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Upper case and chomp

by TechFly (Scribe)
on Feb 09, 2011 at 20:53 UTC ( #887281=perlquestion: print w/ replies, xml ) Need Help??
TechFly has asked for the wisdom of the Perl Monks concerning the following question:

my @listaccountlocked = split("=", $accountlocked); if (chomp($listaccountlocked[1]) eq "True") { system("chuser account_locked='false' $username"); print(`lsuser -a account_locked $username`); } else { print("\nThe account $username is not locked\n\n"); }

In the code above (second line), I would like to use uc() and "TRUE" instead of relying on the OS to always respond in the correct case. Is there a way to do so without adding another variable? Whenever I try to add uc() in I get compilation errors, or I get the result of comping the variable. Probably a very simple thing, but I am at a loss.

Thanks be to the Monks who know.

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Re: Upper case and chomp
by wind (Priest) on Feb 09, 2011 at 20:58 UTC
    chomp returns the total number of characters removed, either 1 or 0, so your equality test will always fail. Just split up your efforts:
    my @listaccountlocked = split "=", $accountlocked; chomp($listaccountlocked[1]); if (uc($listaccountlocked[1]) eq "TRUE") {
    - Miller
Re: Upper case and chomp
by kennethk (Monsignor) on Feb 09, 2011 at 21:01 UTC
    As documented in chomp,
    It returns the total number of characters removed from all its arguments.
    This means you are using that incorrectly. Rather than using eq, I would suggest using a regular expression, like

    my @listaccountlocked = split("=", $accountlocked); if ($listaccountlocked[1] =~ /^true$/i) { system("chuser account_locked='false' $username"); print(`lsuser -a account_locked $username`); } else { print("\nThe account $username is not locked\n\n"); }
    where $ will ignore a trailing newline in reporting a match.

      I prefer using uc and a string compare like the OP suggested. I did a quick benchmark, and it looks like it's faster (negligible if no strings match, roughly double the speed if they all match.

      if (uc($listaccountlocked[1]) eq 'TRUE) {

      Trivial benchmark:

      ...roboticus

      When your only tool is a hammer, all problems look like your thumb.

        Another option is string escapes:

        if ("\U$listaccountlocked[1]" eq 'TRUE') {

        I added another sub to your benchmark:

        sub slashU { my $cnt=0; for (@words){ ++$cnt if "\U$_" eq 'ABCB'; } return $cnt; }

        But it didn't fare very well:

        In 4096 words, 16 are 'abcb' Rate slashU uccmp regex slashU 321/s -- -18% -26% uccmp 390/s 21% -- -10% regex 435/s 36% 12% -- In 4096 words, 0 are 'abcb' Rate slashU uccmp regex slashU 328/s -- -17% -25% uccmp 397/s 21% -- -10% regex 439/s 34% 11% -- In 4096 words, 4096 are 'abcb' Rate regex slashU uccmp regex 266/s -- -6% -18% slashU 282/s 6% -- -13% uccmp 325/s 22% 15% --

        Ah well.

        You have not used a fair test: note that my regular expression included the Metacharacters ^ and $. If I reconfigure your tests to consider this factor and swap to:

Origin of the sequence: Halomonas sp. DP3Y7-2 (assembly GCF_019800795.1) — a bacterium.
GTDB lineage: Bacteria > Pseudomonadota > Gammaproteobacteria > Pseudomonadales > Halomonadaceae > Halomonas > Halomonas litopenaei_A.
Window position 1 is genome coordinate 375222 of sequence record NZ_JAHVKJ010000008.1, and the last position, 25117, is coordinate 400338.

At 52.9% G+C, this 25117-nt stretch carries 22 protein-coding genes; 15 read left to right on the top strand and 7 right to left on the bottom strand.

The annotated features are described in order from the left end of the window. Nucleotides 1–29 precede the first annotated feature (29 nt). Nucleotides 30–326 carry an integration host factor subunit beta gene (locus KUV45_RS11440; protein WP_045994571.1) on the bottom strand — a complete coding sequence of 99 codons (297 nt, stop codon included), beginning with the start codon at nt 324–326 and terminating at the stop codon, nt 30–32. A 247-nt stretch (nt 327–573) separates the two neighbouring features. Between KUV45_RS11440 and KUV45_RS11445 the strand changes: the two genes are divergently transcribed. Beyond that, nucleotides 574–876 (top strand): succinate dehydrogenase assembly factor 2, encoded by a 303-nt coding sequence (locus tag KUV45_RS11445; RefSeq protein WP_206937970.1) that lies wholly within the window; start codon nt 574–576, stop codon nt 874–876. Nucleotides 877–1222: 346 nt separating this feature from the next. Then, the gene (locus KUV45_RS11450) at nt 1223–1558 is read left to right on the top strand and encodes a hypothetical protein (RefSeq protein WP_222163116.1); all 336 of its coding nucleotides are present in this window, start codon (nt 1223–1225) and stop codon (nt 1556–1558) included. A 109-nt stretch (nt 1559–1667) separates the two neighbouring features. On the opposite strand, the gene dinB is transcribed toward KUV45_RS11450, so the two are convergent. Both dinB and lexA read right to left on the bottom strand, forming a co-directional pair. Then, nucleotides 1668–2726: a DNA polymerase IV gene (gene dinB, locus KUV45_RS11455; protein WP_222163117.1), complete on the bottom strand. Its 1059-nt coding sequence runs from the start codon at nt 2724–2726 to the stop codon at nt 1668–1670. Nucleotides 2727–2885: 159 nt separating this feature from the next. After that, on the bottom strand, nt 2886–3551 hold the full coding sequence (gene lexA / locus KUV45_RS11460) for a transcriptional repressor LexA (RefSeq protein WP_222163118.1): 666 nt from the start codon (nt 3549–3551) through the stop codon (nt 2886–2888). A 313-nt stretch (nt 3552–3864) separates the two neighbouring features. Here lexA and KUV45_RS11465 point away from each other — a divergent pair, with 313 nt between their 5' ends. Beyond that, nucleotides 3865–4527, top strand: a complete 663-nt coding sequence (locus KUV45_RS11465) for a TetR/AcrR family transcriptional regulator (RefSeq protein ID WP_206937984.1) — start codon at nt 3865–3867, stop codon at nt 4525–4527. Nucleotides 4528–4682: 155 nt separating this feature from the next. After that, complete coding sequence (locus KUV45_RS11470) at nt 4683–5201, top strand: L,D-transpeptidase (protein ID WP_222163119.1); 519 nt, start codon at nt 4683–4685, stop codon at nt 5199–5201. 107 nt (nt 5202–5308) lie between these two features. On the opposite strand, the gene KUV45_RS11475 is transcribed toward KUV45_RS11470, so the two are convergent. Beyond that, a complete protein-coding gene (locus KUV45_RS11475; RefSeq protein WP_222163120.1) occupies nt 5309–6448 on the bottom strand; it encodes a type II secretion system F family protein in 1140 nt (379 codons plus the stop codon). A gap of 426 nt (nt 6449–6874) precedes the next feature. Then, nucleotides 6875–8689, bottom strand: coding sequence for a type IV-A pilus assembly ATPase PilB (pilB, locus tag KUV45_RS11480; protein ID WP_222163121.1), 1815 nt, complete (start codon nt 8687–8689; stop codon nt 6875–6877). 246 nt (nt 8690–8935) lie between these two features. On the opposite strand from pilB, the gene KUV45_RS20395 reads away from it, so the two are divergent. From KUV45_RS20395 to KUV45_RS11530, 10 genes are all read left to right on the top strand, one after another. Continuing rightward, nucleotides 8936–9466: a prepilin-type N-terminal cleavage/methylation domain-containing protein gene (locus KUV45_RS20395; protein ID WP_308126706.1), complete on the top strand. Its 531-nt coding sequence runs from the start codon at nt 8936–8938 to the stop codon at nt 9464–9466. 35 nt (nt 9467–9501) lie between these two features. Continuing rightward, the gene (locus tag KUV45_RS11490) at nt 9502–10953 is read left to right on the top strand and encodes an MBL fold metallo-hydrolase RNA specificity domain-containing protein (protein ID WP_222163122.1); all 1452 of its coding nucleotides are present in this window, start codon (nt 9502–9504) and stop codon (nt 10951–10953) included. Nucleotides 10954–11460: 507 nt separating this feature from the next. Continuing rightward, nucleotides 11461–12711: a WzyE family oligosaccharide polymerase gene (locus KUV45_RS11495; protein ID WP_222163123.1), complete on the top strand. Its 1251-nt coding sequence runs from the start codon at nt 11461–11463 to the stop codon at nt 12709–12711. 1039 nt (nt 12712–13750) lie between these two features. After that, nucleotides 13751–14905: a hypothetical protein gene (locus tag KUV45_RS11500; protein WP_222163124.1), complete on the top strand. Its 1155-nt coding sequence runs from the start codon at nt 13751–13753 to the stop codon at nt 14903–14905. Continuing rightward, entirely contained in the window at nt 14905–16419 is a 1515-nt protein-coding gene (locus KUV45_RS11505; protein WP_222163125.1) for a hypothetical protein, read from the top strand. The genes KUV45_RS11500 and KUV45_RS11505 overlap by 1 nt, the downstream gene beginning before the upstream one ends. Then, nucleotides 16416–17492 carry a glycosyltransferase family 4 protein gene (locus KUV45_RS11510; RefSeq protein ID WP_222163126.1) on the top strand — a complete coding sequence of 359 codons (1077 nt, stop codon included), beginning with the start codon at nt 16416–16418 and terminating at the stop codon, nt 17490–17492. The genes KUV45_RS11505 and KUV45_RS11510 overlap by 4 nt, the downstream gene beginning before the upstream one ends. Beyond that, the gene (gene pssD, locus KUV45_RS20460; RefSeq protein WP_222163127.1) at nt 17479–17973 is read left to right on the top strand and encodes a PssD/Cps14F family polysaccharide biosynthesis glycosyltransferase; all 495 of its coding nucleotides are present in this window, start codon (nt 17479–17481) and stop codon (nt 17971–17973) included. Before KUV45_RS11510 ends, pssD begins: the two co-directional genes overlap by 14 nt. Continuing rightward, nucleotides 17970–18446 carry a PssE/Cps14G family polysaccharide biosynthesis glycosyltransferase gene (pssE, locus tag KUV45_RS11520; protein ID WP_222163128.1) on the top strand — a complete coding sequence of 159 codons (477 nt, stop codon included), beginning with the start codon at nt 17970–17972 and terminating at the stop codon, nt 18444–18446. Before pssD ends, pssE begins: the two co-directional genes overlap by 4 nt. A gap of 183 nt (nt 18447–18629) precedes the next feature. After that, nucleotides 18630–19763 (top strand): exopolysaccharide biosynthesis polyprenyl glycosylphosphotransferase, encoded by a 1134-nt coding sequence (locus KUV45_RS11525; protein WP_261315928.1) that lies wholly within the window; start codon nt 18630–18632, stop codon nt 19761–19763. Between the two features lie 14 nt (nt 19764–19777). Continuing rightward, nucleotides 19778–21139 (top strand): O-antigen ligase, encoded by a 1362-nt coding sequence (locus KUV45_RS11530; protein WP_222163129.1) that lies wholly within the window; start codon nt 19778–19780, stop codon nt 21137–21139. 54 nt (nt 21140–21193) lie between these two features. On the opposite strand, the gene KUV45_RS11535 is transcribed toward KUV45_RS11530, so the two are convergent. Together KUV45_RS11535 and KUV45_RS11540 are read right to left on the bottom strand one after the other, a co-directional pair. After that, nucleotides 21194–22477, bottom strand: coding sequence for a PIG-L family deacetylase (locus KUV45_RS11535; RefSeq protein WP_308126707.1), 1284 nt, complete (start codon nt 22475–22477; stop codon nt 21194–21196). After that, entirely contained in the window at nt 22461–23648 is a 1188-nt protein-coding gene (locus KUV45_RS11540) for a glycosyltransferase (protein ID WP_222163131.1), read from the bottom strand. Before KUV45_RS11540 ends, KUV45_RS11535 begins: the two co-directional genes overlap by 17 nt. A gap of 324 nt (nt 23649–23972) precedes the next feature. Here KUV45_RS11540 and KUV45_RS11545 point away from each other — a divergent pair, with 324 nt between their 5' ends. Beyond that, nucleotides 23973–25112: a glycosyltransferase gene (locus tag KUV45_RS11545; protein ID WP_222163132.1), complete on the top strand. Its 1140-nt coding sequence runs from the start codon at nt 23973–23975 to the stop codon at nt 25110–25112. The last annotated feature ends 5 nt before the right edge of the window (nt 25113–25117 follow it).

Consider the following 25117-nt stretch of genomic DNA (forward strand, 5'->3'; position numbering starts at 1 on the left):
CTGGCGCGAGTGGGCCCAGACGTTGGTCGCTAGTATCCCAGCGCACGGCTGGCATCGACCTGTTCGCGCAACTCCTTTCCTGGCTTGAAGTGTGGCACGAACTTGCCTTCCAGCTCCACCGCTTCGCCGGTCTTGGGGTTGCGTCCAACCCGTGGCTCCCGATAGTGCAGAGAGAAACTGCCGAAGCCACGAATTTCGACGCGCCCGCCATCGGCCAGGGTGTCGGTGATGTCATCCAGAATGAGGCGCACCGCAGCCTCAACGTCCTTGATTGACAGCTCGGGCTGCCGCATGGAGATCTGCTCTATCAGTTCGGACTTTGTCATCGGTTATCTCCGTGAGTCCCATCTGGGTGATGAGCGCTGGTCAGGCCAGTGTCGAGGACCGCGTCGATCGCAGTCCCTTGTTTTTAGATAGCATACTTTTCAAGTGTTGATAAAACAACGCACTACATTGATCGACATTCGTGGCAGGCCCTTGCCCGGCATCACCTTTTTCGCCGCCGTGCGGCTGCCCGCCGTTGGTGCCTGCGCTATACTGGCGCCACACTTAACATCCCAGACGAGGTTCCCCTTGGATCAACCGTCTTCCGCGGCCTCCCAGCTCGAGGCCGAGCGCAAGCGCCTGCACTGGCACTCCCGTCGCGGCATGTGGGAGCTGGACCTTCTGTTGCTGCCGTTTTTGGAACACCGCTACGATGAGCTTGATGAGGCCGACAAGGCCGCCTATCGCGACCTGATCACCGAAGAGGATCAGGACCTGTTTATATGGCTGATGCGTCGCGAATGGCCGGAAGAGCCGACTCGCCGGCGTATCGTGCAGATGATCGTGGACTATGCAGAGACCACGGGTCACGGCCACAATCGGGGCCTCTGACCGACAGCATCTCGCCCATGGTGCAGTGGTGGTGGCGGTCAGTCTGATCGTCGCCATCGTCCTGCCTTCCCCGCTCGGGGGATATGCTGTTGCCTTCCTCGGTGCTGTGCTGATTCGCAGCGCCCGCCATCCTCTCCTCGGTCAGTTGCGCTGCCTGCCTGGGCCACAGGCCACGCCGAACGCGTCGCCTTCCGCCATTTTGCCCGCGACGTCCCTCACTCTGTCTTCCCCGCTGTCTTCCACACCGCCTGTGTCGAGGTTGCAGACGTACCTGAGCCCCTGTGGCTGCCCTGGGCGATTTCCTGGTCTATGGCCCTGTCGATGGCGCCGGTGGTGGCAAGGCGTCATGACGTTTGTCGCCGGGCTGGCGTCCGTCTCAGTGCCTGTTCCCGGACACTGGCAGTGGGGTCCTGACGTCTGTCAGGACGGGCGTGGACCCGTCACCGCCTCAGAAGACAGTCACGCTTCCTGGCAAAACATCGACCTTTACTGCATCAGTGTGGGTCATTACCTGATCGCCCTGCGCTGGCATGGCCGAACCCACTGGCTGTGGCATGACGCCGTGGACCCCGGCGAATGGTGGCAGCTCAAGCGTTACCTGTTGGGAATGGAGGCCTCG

sub regex { my $cnt=0; for (@words) { ++$cnt if /^abcb$/i; } return $cnt; }
        I get the output:

        In 4096 words, 16 are 'abcb' Rate uccmp regex uccmp 1192/s -- -5% regex 1255/s 5% -- In 4096 words, 0 are 'abcb' Rate uccmp regex uccmp 1225/s -- -3% regex 1264/s 3% -- In 4096 words, 4096 are 'abcb' Rate regex uccmp regex 970/s -- -23% uccmp 1260/s 30% --

        which obviously compares much better. This still does not consider that the string compare require a chomp which the regular expression does not. Modifying your benchmark to consider this:

        yields the results:
        In 4096 words, 16 are 'abcb' Rate uccmp regex uccmp 812/s -- -32% regex 1197/s 47% -- In 4096 words, 0 are 'abcb' Rate uccmp regex uccmp 861/s -- -31% regex 1255/s 46% -- In 4096 words, 4096 are 'abcb' Rate uccmp regex uccmp 856/s -- -11% regex 964/s 13% --
        which I think clearly favors the regular expression. In addition, if you really wanted to squeeze out performance, you could skip the split in the OP as well: which yields:
        In 4096 words, 16 are 'abcb' Rate uccmp regex uccmp 200/s -- -74% regex 767/s 283% -- In 4096 words, 0 are 'abcb' Rate uccmp regex uccmp 200/s -- -74% regex 756/s 278% -- In 4096 words, 4096 are 'abcb' Rate uccmp regex uccmp 206/s -- -66% regex 603/s 193% --

        Update: As ikegami points out, I failed to localize the arrays to the test routines, so there were a large number of no-ops. Fixing that with the code my @words = @words added where appropriate reduced margins but maintained ordering. I suspect that is just a function of the linear overhead of copying the large arrays. If this is incorrect, I would appreciate insight.

Re: Upper case and chomp
by TechFly (Scribe) on Feb 09, 2011 at 21:09 UTC

    Thanks guys. I did indeed forget that chomp() does not need to be assigned a new variable. I never thought much about using regex either. I am fairly new to that, so it does not come to mind right away.

    Thank you very much for the help.

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